“This past Mother’s Day one of the 12-year-old boys in my neighborhood came up to me and said, ‘Hello, Mrs. Kuzmeski. Are you having a nice Mother’s Day? I hope so,'” relates Kuzmeski. “I thought, What a smart, likeable young man. Later I asked my own kids, ages 13 and 15, how many moms they talked to on Mother’s Day, excluding me. The answer was zero. I shared with them what one of their friends in the neighborhood said to me and how it made me feel. They were really impressed and thought it might be fun to try it for themselves. Now, we frequently discuss the importance of asking great questions. My daughter in particular has found that complimenting and asking great questions really helps build and strengthen relationships.

“The key is helping your kids understand the power they have within themselves to make someone feel good just by saying something in a nice, caring way. Teach them that saying something nice gets you remembered, no matter how old you are.”

Listen for the “remarkable.” In every conversation you have with someone, that person will say something unique and remarkable. If you teach your children to listen for those “remarkables,” they can use them to connect with people on a different level.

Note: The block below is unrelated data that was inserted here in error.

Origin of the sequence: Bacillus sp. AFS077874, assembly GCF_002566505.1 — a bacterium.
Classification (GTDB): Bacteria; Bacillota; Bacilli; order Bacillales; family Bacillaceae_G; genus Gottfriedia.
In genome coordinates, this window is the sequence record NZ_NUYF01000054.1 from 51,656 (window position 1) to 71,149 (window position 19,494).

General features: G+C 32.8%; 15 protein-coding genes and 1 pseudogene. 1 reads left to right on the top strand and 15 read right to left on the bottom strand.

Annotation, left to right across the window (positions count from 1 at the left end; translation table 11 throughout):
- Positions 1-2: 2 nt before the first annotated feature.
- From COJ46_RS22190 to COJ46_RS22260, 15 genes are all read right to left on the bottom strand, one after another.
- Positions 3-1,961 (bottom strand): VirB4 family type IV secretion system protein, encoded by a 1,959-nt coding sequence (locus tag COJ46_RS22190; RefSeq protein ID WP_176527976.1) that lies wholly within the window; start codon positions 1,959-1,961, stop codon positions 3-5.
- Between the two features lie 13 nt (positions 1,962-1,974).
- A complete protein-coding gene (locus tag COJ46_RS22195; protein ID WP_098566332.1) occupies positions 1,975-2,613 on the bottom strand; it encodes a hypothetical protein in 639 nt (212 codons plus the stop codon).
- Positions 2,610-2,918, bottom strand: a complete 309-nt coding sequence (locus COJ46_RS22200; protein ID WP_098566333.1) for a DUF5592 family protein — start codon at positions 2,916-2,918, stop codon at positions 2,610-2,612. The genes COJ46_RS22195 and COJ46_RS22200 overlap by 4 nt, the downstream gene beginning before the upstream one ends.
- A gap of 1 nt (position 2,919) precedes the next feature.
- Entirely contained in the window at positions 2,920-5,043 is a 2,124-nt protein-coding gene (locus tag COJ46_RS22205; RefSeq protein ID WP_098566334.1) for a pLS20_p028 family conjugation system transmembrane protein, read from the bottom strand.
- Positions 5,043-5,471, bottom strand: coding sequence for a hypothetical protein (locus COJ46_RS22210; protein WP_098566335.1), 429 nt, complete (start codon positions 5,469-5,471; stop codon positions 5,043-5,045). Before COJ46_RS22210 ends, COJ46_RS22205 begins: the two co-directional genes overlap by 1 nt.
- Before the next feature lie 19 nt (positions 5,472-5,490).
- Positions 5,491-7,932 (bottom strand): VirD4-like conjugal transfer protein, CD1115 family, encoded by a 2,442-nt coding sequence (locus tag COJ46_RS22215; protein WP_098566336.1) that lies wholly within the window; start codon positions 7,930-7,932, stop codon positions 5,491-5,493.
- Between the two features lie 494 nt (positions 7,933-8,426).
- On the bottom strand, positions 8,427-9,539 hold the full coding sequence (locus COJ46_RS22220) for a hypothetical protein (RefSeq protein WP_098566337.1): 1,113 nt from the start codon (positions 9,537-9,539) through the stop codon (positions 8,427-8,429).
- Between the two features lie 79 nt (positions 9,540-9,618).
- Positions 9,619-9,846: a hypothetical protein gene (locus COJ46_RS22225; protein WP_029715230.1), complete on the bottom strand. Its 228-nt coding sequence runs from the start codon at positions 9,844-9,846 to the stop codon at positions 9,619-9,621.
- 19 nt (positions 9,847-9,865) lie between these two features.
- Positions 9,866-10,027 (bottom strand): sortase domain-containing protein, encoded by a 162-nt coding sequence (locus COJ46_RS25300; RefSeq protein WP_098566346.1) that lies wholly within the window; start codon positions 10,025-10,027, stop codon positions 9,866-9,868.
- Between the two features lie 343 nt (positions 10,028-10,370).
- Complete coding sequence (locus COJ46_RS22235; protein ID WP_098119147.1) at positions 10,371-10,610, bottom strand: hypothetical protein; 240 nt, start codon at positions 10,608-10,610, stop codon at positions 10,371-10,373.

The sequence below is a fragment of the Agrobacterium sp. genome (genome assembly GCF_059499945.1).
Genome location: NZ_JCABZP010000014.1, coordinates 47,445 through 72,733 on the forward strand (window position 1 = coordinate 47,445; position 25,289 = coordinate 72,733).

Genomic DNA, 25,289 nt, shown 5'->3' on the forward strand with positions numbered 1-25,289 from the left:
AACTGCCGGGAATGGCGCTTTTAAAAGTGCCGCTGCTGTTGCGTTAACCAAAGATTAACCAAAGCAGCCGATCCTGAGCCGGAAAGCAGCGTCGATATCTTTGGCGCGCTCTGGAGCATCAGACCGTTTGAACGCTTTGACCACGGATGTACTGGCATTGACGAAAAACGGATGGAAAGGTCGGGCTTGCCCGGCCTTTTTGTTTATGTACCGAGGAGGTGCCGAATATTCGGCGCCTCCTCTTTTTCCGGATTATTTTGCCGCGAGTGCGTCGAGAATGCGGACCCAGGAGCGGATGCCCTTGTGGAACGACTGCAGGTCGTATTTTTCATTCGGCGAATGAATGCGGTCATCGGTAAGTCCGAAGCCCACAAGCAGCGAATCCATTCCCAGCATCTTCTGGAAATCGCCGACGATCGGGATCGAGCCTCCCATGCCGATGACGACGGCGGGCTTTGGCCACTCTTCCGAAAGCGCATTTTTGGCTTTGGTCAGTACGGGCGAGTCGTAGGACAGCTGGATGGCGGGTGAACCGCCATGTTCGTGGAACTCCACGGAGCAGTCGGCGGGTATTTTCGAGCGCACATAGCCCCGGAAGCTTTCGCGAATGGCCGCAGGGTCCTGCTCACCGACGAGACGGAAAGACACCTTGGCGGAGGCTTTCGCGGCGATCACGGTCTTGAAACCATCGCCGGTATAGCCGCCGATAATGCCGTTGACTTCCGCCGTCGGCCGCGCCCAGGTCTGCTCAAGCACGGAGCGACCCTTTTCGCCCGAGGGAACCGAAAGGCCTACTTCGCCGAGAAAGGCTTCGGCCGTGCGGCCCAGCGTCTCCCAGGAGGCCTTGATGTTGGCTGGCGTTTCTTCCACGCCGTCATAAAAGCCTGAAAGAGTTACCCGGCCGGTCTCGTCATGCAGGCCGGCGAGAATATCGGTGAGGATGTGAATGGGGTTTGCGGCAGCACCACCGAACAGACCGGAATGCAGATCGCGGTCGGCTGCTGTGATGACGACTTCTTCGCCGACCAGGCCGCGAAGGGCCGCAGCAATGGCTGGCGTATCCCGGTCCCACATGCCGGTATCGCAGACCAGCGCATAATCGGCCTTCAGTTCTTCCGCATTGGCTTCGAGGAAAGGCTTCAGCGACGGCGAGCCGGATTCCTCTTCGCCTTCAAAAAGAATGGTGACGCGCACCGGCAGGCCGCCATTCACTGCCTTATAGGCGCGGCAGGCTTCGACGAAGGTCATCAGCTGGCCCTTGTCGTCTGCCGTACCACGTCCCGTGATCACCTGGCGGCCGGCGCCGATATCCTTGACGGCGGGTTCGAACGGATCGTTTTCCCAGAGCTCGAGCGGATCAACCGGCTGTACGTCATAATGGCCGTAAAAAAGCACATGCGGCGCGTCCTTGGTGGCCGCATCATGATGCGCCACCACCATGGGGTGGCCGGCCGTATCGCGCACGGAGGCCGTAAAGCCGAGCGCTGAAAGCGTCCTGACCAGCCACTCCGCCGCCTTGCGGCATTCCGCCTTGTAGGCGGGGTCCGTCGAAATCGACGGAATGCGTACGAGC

“Teaching kids how to find the ‘remarkable’ can almost be a game for younger children,” says Kuzmeski. “Give them a short scenario. For example, ‘Mrs. Harper, the woman with the brown eyes, blue shirt, and bright pink fingernails, was out walking her very funny-looking wiener dog, Oscar.’ Then ask your child, ‘What did I say that you remember?’ The key is teaching them how to carefully listen for that unique element in every conversation. Once they’ve mastered picking out the remarkable in the scenarios you’ve given them, teach them to repeat the remarkable back in the form of a question. For example, to Mrs. Harper they might say, ‘Mrs. Harper, how is your wiener dog, Oscar, doing? I think he’s really cute. If you ever want me to dog sit, I’d be happy to!’ Listening for the one thing that sticks out can be very powerful. It’s a sometimes difficult skill for both adults and children to master,